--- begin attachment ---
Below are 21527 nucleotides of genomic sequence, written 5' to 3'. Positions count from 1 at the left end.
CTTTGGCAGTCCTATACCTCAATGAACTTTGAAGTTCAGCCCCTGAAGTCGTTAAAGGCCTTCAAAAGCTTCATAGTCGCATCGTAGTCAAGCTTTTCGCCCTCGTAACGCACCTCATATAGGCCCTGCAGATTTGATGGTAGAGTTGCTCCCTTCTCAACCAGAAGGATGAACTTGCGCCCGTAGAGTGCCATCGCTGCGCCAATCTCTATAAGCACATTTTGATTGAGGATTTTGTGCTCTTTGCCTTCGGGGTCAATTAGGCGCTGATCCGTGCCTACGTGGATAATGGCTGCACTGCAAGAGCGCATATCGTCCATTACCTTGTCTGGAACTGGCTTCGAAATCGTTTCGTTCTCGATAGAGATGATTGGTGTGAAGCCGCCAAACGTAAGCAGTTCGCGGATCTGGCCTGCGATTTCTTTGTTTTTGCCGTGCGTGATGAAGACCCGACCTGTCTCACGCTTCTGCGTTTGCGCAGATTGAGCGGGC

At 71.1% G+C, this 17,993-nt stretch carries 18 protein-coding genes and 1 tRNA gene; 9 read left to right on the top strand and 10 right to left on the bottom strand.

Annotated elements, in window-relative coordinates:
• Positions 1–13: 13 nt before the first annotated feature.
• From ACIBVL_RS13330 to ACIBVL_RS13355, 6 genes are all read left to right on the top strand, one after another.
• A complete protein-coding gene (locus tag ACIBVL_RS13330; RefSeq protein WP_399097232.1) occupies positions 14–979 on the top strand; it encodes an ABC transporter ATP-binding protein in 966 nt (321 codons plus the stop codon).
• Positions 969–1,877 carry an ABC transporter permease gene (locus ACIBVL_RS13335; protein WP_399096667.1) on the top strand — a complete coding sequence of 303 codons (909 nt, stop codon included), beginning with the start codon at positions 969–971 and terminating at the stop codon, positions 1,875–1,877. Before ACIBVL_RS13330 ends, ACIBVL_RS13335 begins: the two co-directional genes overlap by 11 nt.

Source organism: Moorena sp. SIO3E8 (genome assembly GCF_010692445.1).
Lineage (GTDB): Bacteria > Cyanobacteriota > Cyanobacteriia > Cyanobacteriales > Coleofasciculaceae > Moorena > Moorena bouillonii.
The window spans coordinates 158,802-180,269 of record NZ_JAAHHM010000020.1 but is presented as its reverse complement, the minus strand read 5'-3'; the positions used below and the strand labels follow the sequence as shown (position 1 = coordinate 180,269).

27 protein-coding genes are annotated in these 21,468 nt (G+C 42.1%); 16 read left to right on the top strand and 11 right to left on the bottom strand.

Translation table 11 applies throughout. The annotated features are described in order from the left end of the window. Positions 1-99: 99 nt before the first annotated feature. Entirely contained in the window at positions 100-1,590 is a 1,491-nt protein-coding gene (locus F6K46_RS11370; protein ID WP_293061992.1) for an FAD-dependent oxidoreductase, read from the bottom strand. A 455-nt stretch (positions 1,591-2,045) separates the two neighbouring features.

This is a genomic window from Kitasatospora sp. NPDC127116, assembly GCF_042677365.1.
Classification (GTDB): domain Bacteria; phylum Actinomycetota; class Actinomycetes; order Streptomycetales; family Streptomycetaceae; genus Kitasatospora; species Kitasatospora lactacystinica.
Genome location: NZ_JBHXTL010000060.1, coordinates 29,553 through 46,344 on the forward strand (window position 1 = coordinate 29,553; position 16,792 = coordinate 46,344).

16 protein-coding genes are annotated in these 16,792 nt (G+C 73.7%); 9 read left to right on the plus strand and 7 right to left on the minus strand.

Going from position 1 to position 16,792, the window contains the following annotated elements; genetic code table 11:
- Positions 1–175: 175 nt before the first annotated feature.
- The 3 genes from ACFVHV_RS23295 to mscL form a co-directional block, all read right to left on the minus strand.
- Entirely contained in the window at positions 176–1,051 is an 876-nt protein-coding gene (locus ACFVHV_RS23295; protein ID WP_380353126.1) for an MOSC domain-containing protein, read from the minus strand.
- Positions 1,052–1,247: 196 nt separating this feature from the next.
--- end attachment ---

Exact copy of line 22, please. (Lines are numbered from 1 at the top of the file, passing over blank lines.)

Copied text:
- Positions 1,052–1,247: 196 nt separating this feature from the next.